Category Archives: Science/Engineering

When Lindbergh crossed an ocean

Speaking of anniversaries, today’s the 90th one of Charles Lindbergh’s solo, nonstop flight across the Atlantic Ocean. My father was five and my mother was three.

Lindbergh always maintained that he wasn’t alone because his high-wing, single engine monoplane was more than a thing. “We,” he titled his best-seller on the trip.

Via Power Line Blog

Lifting the Arctic drilling ban

“‘Trump to OK new offshore plan, reverse Arctic, Atlantic bans: sources,’ said a headline from S&P Global Platts, an industry trade publication….

“Oil for the people. Money from leases for the Treasury. And getting out of the Middle East for our military.”

That last may be iffy now, with the Syria strike, but it is to be devoutly wished.

Via Don Surber

Austin company bids on border wall

Black Security Products LLC has already built about 30 percent of the current fencing along the border. Now they want to do a concrete wall topped with a fence and an elevated platform to serve as a road.

“’It’s like a bridge,’ said Neusch, who shared the conceptual drawings for his bid with the American-Statesman. ‘It’s part of our design for the border wall.’ While he wouldn’t give cost estimates, he said the structure, with the additional steel lane for Border Patrol vehicles to drive on while they patrol, wouldn’t come cheap.”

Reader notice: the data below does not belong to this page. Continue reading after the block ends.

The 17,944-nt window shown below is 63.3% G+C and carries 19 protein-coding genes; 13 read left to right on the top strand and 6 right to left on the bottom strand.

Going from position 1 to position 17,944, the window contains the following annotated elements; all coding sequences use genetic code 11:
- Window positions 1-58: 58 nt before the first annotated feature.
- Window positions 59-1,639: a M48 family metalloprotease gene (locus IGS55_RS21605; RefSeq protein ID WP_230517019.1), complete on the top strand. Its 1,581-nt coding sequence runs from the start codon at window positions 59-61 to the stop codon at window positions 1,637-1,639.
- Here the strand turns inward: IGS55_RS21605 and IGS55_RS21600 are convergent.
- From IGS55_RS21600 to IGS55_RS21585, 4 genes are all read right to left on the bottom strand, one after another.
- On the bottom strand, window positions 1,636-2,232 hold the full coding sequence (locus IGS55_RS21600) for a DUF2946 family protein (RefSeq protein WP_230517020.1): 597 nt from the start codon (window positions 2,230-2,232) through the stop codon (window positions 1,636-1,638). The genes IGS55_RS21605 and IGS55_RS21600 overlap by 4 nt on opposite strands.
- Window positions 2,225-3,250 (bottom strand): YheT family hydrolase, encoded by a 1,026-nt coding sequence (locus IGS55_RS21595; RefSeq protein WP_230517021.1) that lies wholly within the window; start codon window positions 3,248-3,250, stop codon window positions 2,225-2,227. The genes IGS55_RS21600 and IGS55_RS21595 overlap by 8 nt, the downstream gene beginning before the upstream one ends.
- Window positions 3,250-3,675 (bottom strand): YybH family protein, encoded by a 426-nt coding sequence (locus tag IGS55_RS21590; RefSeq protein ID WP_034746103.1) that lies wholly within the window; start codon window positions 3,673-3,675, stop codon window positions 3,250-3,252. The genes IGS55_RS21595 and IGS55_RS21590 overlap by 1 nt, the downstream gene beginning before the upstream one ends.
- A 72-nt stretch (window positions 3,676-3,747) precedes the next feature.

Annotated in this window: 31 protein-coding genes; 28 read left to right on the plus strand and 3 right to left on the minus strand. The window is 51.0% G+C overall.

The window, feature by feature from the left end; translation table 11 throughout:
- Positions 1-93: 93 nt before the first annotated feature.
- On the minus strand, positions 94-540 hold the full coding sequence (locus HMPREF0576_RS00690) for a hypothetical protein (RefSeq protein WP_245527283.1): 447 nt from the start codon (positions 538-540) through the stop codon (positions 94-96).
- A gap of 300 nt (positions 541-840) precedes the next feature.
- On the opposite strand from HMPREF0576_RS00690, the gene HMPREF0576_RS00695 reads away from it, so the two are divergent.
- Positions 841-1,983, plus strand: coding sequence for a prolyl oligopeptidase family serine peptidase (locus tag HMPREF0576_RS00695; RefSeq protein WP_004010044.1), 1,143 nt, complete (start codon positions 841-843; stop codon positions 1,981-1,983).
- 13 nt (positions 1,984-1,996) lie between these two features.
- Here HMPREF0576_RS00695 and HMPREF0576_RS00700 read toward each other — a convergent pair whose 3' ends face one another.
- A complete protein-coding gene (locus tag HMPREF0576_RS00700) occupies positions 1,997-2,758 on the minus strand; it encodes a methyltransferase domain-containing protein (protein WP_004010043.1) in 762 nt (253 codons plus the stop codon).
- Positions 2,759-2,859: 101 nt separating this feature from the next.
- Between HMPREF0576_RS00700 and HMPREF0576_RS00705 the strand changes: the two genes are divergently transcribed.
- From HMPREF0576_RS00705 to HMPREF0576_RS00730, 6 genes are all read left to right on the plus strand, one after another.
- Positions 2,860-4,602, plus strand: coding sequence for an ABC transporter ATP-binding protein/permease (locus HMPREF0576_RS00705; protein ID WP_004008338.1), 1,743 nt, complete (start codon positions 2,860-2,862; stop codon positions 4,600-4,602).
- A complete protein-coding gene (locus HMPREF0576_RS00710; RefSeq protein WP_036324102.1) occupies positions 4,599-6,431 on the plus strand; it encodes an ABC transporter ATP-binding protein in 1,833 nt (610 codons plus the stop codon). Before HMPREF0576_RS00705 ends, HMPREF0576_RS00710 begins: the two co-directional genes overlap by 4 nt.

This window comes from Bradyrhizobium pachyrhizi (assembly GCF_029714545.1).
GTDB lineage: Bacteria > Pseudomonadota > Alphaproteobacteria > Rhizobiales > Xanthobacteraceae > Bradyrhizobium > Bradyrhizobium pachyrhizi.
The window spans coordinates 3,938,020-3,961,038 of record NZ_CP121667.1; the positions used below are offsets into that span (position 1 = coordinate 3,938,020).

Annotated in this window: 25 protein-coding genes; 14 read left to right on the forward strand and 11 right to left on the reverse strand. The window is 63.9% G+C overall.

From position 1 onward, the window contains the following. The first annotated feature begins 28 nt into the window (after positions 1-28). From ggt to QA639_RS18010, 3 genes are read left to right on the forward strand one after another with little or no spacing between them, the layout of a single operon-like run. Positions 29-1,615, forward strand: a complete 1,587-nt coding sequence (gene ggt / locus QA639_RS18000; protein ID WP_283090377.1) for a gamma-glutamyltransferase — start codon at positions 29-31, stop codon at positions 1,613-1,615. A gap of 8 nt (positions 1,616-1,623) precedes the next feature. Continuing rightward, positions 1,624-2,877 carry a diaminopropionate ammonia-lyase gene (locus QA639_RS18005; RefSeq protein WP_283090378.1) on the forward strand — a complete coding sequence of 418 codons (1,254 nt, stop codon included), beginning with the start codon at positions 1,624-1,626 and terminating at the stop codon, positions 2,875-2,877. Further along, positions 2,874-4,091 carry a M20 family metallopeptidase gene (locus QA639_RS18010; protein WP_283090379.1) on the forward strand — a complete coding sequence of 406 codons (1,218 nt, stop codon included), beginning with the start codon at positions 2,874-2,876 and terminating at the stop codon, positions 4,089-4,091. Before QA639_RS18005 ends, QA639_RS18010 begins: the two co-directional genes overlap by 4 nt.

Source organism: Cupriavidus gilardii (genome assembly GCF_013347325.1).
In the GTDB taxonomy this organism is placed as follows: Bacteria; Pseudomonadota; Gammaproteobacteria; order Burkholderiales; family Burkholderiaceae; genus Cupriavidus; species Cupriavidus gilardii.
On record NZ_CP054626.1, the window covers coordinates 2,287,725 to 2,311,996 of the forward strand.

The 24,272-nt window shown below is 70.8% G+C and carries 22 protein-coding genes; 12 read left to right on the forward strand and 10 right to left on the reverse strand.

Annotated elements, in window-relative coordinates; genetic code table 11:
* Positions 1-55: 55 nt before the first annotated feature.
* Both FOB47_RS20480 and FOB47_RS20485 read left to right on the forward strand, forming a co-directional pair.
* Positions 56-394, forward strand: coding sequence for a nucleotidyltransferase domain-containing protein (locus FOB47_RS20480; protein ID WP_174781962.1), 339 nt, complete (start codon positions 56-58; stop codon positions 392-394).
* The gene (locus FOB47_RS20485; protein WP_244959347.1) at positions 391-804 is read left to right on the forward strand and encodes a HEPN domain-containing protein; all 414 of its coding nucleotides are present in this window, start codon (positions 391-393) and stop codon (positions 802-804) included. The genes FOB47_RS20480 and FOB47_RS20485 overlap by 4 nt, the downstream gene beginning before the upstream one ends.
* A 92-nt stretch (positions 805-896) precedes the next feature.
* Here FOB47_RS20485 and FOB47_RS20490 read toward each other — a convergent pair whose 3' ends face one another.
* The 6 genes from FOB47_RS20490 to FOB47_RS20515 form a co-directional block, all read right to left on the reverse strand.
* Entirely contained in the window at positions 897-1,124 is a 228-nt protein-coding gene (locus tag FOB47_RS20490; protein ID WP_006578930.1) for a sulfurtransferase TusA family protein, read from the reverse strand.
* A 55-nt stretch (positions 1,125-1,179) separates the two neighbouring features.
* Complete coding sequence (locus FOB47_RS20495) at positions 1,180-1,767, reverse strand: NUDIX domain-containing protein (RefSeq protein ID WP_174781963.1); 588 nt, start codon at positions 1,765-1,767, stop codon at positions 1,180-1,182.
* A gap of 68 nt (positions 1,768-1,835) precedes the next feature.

Via Austin American-Statesman

DH-4 at Benbrook Field

Undated but World War I-era group photo of a DeHaviland DH-4 at Benbrook Field, southwest of Fort Worth. These were British biplanes used by us and them in the war and later by us as U.S. Airmail birds. Via Benbrook Public Library.

Interstellar

This Matthew McConaughey space story is a good one, discounting the time talk which gets a little mystical at, uh, times. And confusing. But if you just roll with the punches, it carries you along nicely. Even the almost three hours passes swiftly.

Loved the school principal and teacher emphasizing the rewriting of textbooks to eliminate the Apollo missions, including the landings on the moon. Settled science and politics, as it were. For the good of the people, don’t you know.

The Expanse 2

Roughly a year after watching the first season of this syfy concoction, I have embarked on season 2. It has three more episodes than 1.

The graphics, the hardware and the CGI are still cool. And the actors the same—even to the introduction of Bobby Draper, who is comelier than my mind’s eye view of her from the books, but that’s show biz.

Still worth the pittance it costs, $2.99 per 40-minute episode. And I see that it is making enough money from its 600,000 fans to go into production for a season 3. All to the good.

The continuing corruption of science

“…[NOAA] the world’s leading source of climate data rushed to publish a landmark paper that exaggerated global warming and was timed to influence the historic Paris Agreement on climate change.”

Under Barry Hussein’s watch, of course.

From James Delingpole: “What the whistleblowing NOAA insider John Bates has just done is prove beyond reasonable doubt what some of us have long claimed: that from NASA GISS and NOAA across the pond to the UEA and the Met Office’s Hadley Centre, the world’s leading temperature data sets have been hijacked by climate activists and abused to advance a political agenda.”

Scientists are corrupted by government funding, without which they cannot survive, as it comes with a stipulation to be politically correct. Or else. It’s part of the swamp Trump needs to drain. The question is how to do it?